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  Mt Everest and K2 Summiter: Ivan Vallejo Kangchenjunga 2006: TO TOUCH BOTTOM AND COME BACK

The light warrior makes a false step without intention and goes deep down into the abyss.  

The ghosts scare him, solitude torments him.  Since he was looking for the good combat, he didnít think that this could ever happen to him; but it did.

Surrounded by darkness, he communicates with his master.

-          Master, I fell in the abyss Ė he says -.  The waters are deep and dark.

-          Remember this Ė replies the master -: that which drowns somebody is not immersion, but the fact of being under water.

-          And the warrior uses his strength to get out of the situation he is in.

Paulo Coelho

Descending in the middle of the blizzard, there is no room for laments or sorrow.  I go down covered by the goggles and the jacket to hide from the punishment of the wind and the snow.  When we get to C4 I look up searching the summit, but I donít find it, it is covered and the storm still roars with strength.  At least that, thatís a relief.   

When Fercho gets to the tent, he falls apart, he is tired and he stays a little more to eat and to hydrate before continuing back to C3.  Those of ďAl FiloĒ are already ahead, it is just me and him now. 

- Iím leaving to C3, Iíll wait for you down there. 

When I go down I realize what happened: Second attempt to the summit and second mistake.  And this was worse, we reached 8,300m for nothing, for absolutely nothing.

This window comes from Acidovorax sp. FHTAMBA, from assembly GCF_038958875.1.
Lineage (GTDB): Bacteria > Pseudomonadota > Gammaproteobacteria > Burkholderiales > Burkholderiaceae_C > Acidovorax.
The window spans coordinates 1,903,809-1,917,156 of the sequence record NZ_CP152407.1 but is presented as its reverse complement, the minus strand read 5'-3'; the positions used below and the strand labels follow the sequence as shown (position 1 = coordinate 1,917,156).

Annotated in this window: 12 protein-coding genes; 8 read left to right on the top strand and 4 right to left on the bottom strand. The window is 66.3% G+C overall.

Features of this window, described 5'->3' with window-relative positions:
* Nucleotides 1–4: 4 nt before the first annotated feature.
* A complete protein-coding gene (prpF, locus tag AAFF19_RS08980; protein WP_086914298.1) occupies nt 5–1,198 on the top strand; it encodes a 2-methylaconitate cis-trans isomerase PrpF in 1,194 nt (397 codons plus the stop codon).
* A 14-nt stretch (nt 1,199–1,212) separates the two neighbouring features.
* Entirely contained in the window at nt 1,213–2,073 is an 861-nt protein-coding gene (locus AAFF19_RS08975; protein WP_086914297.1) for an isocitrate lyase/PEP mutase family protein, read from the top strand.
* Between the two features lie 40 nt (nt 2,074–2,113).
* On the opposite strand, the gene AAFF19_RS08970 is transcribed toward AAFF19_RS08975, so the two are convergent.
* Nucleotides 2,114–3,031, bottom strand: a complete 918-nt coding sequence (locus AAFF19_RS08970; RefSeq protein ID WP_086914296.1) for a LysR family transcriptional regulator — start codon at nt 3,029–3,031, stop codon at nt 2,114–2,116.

I descend with my soul and spirit in pain.  I go down, I keep going down inside me. 

Around three thirty in the afternoon, in the middle of exhaustion I look up again to the summit and when I see what I see I feel a cold stab in my guts, in my heart, in my stomach and even worst, in my spirit, where it hurts more: The summit is completely clear.  The storm is over at three thirty in the afternoon. 

-Motherfucker, that hurts in the soul! 

I feel like crying because of the impotence, despair and anger.  I feel like Iím sinking in an absolute solitude, that thick and muddy desolation starts to swallow me through a king of black hole, that nor my body or my spirit can do something to support me.  I sink, I drown, I feel swallowed by this mud, I feel I go nowhere. 

The darkest thoughts come to my mind: 

-There goes that freaking Challenge 14.

-Iíll never come back to Kangchenjunga.

-Why so much effort if everything falls down because of a weather forecast mistake.

-Why so many months training, so much discipline, so much dedication.  For nothing!        

I descend by the glacier without walking, dragging my feet.